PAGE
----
If you’re suffering from writer’s block or the dreaded PhD slump, the Burn will provide a creative boost, revive your research enthusiasm, or at least reassure you that you’re not alone. Special thanks to my second supervisor, Dr Ehrenschwendtner, for letting me know about this event and putting me in touch with Prof Karin Friedrich!
Christopher Jason Moore (PGR), Caitlin Yool (PGR), Seluvaia ‘Ita (PGT)
After storm Arwen cruelly cut short our first attempt to gather for a residential postgraduate training weekend at the Burn – an 18th-century manor house now run by the Goodenough Trust near Edzell – we rescheduled the event for 25-27 February 2022. The storm damage was still clear to see while we trekked out there. Many woods were flattened, and storms Corrie and Malik even felled some of the staunch oak and beach trees that previously lined the drive.
This second attempt proved highly successful. Taught postgraduates and research students, including distance learners, congregated at the Burn keen to engage in an interdisciplinary exchange of ideas, and to expand their existing networks: students from history, art history, archaeology, religious studies, and English literature happily mingled. We held discussions with staff (Dr Mehrkens, Dr Bow, Dr Dilley and Professors Friedrich and Frost) on how to master the transition from undergraduate to taught postgraduate study, and from there to doctoral studies, how to take steps following a PhD to gain employment and tackle job interviews, how to get funding, and how academia was measured. Dr Richard Anderson and Dr Armstrong also added useful advice. Postgraduate taught students used the opportunity to inform everyone of their topics and received practical advice from staff and fellow students.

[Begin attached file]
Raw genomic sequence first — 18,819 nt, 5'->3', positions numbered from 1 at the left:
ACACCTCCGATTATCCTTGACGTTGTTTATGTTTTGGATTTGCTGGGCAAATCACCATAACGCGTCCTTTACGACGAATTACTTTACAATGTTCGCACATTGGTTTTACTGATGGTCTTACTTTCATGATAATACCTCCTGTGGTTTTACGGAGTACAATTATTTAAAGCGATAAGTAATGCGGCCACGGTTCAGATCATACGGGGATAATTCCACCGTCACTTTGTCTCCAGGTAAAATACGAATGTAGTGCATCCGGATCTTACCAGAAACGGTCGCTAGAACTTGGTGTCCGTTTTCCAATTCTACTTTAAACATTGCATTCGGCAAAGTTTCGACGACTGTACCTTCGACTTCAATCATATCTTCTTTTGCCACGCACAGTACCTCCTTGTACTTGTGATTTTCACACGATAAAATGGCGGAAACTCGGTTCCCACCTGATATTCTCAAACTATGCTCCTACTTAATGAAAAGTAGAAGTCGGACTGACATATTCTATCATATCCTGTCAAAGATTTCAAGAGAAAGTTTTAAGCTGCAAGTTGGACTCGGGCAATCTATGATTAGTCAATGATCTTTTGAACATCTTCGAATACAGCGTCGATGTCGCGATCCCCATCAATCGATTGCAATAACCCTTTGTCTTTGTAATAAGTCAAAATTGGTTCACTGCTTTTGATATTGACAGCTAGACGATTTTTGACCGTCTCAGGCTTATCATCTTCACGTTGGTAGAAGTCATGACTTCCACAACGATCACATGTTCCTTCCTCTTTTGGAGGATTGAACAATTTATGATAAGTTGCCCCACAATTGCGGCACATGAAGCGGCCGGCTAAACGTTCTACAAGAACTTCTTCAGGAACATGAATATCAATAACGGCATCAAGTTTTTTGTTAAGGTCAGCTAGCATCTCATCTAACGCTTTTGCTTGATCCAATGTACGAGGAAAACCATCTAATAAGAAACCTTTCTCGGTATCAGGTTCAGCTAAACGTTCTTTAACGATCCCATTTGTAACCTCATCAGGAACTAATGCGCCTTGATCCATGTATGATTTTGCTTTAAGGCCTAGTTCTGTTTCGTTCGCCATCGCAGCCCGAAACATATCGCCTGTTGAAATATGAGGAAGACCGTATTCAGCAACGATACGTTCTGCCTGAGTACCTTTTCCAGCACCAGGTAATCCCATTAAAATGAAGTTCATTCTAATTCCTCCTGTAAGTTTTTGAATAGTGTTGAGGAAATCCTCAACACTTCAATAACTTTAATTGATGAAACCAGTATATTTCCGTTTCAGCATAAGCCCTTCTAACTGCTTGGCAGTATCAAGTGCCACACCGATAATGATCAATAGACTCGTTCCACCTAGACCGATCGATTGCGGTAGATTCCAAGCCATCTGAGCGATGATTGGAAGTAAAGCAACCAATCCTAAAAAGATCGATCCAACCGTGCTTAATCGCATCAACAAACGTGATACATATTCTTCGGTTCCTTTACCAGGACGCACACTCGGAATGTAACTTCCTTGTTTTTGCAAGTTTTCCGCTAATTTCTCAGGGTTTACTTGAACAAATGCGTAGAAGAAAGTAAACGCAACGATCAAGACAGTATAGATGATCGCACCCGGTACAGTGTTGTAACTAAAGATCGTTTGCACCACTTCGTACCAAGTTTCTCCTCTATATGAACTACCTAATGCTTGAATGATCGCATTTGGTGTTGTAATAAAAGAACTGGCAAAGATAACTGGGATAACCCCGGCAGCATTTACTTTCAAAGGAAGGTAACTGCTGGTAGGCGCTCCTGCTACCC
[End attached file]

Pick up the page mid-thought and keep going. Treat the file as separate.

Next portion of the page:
Located in the beautiful Scottish countryside, phone and internet reception at the Burn (despite having made great improvements in technology) was not always ideal, but this had advantages. Few people could be seen hiding behind screens. Instead, lively conversation between real people, not MS Teams and zoom meetings, took over - something we had missed for so long. Far away from the formal setting of supervisions, we could address practical aspects of postgraduate life and study sometimes omitted within the university setting. A highly entertaining quiz night – thanks to Cameron Flint and Hayden McCracken - was followed by singing, live music on guitar, flute and piano, and merriment into the early hours. We are grateful to the brilliant staff of the Burn who fed us with excellent breakfast, lunch, and dinner for two days.
We are grateful to the School of DHPA and the Centre of Early Modern studies for sponsoring the event. It allowed us to make new connections, discover shared interests, gain new knowledge, and find new contacts. A comradery was built during the lovely get-away that had been dearly desired since lock-down. Along with the ambience of the location, fruitful discussion and the free-flowing of ideas, the Burn weekend brought a greater sense of community for all postgraduates.